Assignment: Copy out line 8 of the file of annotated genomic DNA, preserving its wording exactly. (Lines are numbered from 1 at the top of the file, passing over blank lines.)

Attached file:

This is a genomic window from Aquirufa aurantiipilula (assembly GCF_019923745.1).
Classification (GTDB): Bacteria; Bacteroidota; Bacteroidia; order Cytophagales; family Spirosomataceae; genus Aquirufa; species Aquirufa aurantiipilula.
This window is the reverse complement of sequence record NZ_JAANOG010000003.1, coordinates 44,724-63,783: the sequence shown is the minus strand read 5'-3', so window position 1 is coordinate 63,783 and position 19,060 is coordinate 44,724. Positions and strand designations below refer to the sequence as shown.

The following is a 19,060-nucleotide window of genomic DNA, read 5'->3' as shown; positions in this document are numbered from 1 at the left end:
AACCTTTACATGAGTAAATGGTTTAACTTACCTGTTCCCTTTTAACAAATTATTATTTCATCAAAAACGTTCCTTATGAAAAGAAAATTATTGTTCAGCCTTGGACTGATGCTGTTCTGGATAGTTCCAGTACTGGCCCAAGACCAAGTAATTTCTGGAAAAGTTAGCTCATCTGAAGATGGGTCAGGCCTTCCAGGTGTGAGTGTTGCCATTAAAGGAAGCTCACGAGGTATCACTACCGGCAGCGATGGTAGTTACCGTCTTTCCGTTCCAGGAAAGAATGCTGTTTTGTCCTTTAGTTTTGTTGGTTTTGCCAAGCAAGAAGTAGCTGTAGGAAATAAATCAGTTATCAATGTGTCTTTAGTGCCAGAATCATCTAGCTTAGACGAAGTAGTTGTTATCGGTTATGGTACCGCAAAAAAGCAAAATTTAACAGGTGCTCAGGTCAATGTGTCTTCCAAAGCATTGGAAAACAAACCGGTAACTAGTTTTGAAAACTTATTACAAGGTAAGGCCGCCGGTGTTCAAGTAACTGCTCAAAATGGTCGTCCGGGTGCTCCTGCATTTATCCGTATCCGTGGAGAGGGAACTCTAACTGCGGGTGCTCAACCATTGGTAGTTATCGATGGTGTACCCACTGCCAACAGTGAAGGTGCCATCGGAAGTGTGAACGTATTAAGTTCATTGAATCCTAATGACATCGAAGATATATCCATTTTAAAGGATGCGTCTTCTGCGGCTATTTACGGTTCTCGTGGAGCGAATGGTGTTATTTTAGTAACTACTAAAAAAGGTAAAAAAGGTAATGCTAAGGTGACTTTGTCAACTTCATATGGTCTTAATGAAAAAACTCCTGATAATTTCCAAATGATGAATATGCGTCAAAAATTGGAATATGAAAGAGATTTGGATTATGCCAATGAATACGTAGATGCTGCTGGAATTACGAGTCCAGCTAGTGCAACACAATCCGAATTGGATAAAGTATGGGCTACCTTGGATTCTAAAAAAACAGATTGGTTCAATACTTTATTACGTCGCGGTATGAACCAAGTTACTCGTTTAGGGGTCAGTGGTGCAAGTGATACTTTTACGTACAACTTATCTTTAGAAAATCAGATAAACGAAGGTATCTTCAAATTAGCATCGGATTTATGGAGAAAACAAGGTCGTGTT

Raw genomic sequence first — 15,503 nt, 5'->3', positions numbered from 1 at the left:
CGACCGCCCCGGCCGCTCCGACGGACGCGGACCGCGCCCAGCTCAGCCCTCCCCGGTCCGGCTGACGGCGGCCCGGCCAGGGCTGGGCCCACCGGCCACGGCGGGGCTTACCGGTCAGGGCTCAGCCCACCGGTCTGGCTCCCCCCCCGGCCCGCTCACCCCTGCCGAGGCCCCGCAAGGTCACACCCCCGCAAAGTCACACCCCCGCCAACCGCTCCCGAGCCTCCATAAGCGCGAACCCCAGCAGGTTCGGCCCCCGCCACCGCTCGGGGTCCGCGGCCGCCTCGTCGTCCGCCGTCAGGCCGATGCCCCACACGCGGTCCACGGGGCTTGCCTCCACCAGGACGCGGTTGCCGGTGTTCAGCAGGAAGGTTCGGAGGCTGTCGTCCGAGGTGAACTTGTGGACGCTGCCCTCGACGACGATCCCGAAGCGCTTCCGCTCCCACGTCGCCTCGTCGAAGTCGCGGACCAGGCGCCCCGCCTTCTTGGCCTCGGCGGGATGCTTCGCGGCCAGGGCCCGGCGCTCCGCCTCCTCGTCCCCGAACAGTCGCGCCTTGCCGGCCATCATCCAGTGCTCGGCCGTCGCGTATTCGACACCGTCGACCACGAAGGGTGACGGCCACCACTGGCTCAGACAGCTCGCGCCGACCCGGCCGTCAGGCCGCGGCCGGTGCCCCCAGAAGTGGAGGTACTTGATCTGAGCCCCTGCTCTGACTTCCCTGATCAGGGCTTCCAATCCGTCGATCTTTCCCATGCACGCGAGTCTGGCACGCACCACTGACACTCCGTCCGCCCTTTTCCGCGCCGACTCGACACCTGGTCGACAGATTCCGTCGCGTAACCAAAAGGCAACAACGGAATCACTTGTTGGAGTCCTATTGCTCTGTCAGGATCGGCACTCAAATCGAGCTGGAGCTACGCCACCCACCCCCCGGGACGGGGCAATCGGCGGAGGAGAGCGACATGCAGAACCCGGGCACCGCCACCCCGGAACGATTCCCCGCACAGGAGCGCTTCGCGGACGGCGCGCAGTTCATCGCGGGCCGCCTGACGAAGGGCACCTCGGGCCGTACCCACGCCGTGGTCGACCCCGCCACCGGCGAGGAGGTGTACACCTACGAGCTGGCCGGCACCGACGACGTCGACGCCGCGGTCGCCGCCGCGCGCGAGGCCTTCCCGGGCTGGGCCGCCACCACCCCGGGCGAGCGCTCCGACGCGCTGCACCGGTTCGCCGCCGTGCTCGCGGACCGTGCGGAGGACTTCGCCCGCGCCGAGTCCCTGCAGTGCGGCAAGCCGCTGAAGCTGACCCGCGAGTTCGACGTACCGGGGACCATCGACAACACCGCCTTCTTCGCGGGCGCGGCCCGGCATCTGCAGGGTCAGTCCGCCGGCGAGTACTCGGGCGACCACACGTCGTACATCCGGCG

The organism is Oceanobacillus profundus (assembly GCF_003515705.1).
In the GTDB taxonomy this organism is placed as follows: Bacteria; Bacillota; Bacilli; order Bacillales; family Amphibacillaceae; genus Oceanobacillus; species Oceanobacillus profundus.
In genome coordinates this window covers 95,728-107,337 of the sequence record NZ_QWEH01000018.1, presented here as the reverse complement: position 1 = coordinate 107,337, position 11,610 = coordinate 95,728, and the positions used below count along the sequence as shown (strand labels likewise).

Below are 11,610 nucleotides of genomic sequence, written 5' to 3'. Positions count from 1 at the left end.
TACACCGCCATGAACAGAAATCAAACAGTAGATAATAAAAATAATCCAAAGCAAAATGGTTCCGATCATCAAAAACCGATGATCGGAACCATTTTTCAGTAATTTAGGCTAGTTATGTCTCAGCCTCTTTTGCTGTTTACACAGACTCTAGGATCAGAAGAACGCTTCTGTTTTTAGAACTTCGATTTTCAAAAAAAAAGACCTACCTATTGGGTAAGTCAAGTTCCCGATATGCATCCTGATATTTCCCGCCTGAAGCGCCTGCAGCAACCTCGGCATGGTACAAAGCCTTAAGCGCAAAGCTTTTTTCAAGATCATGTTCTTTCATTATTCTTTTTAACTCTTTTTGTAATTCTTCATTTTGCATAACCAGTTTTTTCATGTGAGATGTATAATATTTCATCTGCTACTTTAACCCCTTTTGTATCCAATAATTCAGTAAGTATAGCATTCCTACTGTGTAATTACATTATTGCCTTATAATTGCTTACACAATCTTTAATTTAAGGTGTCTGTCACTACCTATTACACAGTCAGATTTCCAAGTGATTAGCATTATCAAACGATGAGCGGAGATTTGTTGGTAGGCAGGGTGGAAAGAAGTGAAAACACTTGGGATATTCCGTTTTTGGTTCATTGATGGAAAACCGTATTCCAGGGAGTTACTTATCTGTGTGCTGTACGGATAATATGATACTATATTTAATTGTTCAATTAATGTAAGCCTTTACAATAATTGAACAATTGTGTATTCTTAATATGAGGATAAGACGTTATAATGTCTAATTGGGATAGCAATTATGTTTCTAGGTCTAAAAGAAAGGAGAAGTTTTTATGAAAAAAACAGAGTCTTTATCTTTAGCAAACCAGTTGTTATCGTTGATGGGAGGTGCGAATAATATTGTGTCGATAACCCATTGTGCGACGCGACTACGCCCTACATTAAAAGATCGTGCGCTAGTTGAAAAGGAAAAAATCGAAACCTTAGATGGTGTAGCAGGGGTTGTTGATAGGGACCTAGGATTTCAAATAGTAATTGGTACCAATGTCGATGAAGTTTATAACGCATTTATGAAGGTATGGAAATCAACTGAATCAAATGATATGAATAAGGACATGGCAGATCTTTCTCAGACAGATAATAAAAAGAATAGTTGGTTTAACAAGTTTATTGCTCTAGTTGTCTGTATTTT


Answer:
The organism is Oceanobacillus profundus (assembly GCF_003515705.1).